-Like Anthony during 9/11. He went outside to see if a plane was going to hit his building and when it didn’t, he was disappointed because it would have saved a lot of trouble. Is it any wonder that he’s serving a life sentence?

          -Like Jake, one year into his sentence. He loves the planets, especially Jupiter. When Gary sent him a book and a poster on the planets it was taken away. Once again, no one showed up.

          -Like Marlene, a high school student actively engaged in a writing activity with Gary. When two teen boys walk in (who don’t do anything wrong or intimidating) this girl shuts down completely. When they leave she reengages. What happened in her life, in this school that shuts her down like that?

*The deep heartfelt question that we must ask as authors is…what ails you? It is a question of human empathy.

*Story and art can reveal human empathy.

*Story insists on human complexity and multidimensionality.

*Watch what happens if you take the stance in life that EVERYTHING MATTERS.

*If you want to be a writer, you have to LOVE the world.

*The writer believes with her whole heart that we give the world more to be human with. There is a reason ISIS destroys art.

*We write to serve. We don’t tell the kids how to act, we sit down beside them on the log and we say the truth.

And that is why I love Gary Schmidt…

And that is why I rushed to his book signing table and proceeded to get all choked up as I tried to explain my heart, head and soul to a man who I’m pretty sure already knows it. Remember…he loves the world.

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Then there was the pleasure of meeting the newly minted Newbery Award Winner, Matt de la Pena. He’s the first Latino author to win the Newbery Medal for outstanding contribution to children’s literature with his picture book, LAST STOP ON MARKET PLACE. Matt is a fabulous SCBWI success story and we are all so proud of him and his accomplishments.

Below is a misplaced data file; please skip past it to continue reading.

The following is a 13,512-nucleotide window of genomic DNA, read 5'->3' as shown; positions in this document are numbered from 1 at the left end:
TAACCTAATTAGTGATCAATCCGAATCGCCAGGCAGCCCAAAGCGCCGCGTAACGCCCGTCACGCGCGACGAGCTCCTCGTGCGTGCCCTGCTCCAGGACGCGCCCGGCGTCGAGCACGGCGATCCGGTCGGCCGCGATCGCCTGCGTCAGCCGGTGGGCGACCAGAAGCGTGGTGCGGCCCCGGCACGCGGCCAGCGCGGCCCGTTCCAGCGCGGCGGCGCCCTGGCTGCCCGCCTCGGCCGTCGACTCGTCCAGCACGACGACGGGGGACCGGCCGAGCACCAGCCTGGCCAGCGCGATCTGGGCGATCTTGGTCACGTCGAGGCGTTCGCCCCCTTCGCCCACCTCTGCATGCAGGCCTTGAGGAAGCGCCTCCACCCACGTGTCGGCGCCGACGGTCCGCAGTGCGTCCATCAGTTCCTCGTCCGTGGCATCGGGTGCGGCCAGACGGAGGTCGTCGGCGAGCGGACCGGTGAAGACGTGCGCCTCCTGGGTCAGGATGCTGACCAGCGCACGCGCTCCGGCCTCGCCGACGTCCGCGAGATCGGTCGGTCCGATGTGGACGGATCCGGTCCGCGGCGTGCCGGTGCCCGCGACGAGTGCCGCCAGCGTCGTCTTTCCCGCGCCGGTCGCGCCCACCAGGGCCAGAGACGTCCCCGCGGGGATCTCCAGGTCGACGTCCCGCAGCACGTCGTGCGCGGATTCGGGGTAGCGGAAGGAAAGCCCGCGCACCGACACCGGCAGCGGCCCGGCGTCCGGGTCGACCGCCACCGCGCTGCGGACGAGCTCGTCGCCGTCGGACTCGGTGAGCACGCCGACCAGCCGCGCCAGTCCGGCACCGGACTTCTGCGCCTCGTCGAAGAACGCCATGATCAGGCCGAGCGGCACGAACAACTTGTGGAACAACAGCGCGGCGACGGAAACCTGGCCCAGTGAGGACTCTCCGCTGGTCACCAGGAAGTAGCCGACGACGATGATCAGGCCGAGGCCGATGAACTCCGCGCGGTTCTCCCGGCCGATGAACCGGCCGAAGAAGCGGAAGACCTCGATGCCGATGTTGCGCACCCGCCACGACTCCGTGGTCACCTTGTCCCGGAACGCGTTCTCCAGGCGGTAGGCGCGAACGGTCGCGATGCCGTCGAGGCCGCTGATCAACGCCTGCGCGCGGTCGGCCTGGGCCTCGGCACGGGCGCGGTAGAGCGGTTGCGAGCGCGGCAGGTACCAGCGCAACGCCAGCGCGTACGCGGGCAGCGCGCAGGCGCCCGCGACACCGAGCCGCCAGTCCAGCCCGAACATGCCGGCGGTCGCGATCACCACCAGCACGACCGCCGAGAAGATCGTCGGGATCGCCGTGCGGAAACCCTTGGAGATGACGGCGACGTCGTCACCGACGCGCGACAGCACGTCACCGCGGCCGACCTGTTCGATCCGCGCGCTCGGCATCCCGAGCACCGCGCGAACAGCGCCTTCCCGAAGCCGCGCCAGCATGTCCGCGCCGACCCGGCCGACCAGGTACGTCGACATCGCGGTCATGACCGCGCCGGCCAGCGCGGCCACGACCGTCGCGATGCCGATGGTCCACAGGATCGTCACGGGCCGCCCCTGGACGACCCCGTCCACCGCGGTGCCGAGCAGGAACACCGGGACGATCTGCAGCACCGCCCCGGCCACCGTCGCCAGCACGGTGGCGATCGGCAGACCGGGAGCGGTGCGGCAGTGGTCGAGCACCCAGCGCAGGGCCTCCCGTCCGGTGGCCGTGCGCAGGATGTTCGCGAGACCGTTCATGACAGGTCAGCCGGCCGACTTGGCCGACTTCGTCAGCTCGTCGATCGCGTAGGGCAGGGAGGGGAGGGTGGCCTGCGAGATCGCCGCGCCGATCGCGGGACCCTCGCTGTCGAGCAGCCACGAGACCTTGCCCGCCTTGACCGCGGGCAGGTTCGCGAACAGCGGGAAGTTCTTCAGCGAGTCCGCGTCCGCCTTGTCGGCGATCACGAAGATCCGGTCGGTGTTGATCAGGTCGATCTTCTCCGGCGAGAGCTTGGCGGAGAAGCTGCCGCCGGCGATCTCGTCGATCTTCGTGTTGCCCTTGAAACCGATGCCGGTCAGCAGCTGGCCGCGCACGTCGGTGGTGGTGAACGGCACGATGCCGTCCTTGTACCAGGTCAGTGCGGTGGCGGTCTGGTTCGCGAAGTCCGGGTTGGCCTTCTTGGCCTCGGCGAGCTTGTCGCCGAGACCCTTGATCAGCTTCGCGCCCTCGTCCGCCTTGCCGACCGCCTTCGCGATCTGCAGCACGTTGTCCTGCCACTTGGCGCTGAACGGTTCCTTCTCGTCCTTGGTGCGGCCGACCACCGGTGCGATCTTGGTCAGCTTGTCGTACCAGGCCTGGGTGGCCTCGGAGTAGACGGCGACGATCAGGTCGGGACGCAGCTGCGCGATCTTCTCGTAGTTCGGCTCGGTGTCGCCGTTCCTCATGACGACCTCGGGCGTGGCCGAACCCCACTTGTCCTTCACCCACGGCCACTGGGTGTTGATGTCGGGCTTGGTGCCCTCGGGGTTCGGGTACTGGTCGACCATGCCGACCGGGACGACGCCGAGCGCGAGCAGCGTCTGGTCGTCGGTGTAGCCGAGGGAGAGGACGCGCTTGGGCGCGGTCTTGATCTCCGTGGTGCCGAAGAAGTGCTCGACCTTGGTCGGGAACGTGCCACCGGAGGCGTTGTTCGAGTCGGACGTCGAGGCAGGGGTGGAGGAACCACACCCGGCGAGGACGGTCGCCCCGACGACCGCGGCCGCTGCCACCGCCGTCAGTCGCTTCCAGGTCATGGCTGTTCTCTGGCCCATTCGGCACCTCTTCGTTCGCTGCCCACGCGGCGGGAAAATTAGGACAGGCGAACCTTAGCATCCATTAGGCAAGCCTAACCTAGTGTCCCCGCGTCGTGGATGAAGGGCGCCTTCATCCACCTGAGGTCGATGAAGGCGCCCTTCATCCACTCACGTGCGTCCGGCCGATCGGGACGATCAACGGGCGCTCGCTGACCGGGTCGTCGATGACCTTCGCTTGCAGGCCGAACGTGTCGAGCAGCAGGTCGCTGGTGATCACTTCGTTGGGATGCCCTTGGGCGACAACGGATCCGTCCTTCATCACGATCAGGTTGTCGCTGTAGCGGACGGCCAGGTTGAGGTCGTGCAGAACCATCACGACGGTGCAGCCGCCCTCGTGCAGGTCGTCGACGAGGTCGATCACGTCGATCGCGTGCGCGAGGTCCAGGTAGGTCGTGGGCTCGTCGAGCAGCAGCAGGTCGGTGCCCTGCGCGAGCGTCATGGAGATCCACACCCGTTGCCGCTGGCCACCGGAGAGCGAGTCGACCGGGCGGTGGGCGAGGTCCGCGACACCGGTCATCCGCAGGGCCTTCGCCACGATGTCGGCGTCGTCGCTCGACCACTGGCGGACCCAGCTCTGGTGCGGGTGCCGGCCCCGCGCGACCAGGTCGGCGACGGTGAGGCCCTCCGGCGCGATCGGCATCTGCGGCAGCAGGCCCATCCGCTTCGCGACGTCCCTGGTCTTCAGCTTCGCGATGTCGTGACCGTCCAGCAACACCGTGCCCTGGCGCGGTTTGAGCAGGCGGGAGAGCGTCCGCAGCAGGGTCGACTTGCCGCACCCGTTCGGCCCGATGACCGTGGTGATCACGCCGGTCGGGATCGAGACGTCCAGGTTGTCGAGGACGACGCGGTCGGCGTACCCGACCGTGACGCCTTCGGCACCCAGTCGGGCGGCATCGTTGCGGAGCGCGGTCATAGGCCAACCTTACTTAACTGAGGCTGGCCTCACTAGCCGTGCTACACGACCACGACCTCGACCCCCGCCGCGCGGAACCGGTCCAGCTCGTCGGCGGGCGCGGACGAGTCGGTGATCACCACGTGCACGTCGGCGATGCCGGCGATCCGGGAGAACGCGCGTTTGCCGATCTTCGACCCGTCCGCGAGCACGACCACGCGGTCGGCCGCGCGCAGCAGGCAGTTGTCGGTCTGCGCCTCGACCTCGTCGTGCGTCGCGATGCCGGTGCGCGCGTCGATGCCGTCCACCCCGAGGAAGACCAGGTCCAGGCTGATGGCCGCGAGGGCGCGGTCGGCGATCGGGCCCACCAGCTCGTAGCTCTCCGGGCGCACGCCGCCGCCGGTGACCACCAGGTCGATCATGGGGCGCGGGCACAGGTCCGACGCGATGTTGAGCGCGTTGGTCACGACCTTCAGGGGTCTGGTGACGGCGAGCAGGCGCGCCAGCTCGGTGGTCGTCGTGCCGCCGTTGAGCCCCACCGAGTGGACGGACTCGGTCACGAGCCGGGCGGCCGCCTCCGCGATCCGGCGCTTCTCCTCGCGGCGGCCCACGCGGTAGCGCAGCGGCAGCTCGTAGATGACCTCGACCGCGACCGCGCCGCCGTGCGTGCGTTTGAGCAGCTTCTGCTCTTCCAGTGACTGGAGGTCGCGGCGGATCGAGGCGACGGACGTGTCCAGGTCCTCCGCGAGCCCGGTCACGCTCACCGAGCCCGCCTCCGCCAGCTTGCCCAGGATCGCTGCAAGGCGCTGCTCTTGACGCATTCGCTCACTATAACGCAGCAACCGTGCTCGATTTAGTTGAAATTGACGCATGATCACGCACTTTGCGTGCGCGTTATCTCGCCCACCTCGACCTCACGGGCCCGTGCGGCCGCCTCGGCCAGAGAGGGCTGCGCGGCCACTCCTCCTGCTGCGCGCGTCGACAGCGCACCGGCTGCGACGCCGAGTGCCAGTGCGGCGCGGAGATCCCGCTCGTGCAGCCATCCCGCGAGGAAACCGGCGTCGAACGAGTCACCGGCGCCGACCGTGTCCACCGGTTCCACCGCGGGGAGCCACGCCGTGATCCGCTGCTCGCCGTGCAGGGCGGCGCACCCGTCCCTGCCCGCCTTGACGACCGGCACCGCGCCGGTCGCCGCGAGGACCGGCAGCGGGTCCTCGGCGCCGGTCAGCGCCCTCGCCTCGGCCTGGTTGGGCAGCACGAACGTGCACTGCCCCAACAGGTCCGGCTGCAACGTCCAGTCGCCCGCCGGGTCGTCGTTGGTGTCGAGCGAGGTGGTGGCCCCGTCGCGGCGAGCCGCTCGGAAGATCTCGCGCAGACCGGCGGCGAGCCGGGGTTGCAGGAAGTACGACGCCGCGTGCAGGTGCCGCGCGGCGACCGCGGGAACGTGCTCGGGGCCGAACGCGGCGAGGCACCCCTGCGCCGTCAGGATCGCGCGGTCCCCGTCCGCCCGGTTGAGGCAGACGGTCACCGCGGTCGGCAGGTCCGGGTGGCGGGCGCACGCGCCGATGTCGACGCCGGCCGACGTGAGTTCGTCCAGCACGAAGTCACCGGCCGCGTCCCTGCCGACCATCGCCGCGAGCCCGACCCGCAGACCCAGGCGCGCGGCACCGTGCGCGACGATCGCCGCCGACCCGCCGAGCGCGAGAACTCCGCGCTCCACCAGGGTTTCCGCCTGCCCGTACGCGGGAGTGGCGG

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I also had the pleasure of getting my books signed by Oscar winner William Joyce!

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And then I got to hang out and chat some more with Oprah Book Club author (DEEP END OF THE OCEAN) and editor-in-chief of Merit Press,  Jacquelyn Mitchard.

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Yes, the talent and advice this year were incredible.

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And I can’t wait to read MELT by SCBWI Spark Award winner Selene Castrovilla. We were able to hang out at the Gala and she is all kinds of fabulous and everyone is raving about this novel!

And then it’s over–or is it?

Not for me, because it was Valentines Day and my hubby met me in NYC and we got to see…

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The Broadway hit, CURIOUS INCIDENT OF THE DOG IN THE NIGHT.

I was blown away. No seriously, it was incredible. I hope you all get the chance to see it–it’s a beautiful and timely book that is brought to life right in front of your eyes. It’s one of those plays that will change how you see the world and the people in it.

Once again, Kid Lit shows up and I’m so proud.

But even after dinner and a show…you’ll find your way home. Back to your family. Back to your writing. And back to your cat who really, really missed you.

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Oh, wait–it was the dog who really, really missed you and the cat who hates it when you leave. And then you wake up in the morning and she’s sitting on top of you (really close) so you can completely understand what you’ve put her through. LOL!

I hope, whether you made the SCBWI conference or just read about it, that you’re all inspired and ready to show up for your writing life. I know I am. And now that these blogs are done, I’m ready to move forward on my WIP.

Did anything in the conference or the recap really connect with you? How is it effecting what you are working on? Have you wanted to write, but haven’t been sure how to start? The answer IS to show up. You must start some time. Why not begin today. The SCBWI will teach you everything you need to know. And I’d be more than happy to point you in the right direction.

Have a great weekend and see you next week.

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Comments

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  1. Kim – I haven’t been back to the SCBWI NY conference since 2013. I remember sitting to you that first morning and you had just finished reading The Fault in Our Stars on the train. (Do I remember that right?) Thanks for the recap of this year’s highlights. It helps. (A little.) Still wish I’d been there.

    • Yes, that was me!!!!! I wish you were there too. <3

      • private troubles taking on the public domain i see.let’s not be antagonistic here. we tend to allow ourselves to be abrasive, obnoxious and snooty when we converse in text, so let’s be gracious here.and regarding mr brown’s cashcows, i think siva choy was a pioneer in that with his kopi kat antics.